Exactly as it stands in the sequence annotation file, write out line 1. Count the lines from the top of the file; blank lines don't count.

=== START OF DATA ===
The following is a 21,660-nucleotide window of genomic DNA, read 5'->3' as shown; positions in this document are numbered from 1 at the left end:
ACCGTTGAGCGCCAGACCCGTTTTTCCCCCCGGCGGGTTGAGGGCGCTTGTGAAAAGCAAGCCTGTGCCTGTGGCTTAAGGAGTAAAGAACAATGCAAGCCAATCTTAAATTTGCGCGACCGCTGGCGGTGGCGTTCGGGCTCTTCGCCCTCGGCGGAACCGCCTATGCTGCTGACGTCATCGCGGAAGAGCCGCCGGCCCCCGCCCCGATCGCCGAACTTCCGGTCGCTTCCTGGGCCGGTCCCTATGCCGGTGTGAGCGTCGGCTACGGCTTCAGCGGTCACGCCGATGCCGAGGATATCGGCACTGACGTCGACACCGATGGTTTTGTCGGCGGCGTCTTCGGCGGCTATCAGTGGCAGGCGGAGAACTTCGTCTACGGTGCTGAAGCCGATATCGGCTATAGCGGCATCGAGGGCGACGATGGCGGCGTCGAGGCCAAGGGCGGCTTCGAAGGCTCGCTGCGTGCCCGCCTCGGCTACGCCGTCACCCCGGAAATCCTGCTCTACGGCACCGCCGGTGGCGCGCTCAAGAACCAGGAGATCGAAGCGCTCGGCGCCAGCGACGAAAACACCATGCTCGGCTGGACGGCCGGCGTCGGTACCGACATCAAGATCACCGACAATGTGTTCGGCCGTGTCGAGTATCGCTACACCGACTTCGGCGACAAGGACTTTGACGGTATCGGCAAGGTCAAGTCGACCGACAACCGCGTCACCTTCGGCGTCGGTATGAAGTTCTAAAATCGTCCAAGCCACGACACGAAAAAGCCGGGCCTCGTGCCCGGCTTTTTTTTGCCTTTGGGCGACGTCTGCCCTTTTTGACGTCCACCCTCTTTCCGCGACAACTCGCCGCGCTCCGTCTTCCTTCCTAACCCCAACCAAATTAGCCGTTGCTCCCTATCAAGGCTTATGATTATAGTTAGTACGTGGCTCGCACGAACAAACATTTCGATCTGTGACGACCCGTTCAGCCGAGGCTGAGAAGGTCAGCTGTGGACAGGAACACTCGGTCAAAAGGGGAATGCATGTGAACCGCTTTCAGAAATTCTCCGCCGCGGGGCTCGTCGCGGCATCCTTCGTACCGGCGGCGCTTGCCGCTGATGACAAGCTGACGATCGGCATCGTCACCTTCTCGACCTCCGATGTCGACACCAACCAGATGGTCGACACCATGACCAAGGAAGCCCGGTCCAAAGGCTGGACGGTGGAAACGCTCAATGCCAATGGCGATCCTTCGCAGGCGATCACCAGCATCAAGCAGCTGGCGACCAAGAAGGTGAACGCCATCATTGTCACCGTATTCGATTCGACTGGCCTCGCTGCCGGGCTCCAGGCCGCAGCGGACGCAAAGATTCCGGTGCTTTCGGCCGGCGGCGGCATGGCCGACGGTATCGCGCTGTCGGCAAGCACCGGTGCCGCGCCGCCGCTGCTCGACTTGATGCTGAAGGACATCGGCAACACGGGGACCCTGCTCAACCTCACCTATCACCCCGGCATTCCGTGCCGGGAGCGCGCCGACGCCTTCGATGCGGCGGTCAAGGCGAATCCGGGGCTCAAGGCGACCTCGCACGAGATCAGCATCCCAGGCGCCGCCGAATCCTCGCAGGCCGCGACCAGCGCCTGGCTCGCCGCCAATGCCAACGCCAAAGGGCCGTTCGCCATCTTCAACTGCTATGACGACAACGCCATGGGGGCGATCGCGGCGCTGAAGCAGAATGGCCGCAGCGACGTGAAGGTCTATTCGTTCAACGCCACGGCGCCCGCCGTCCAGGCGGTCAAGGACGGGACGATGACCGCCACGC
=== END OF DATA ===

The following is a 21,660-nucleotide window of genomic DNA, read 5'->3' as shown; positions in this document are numbered from 1 at the left end: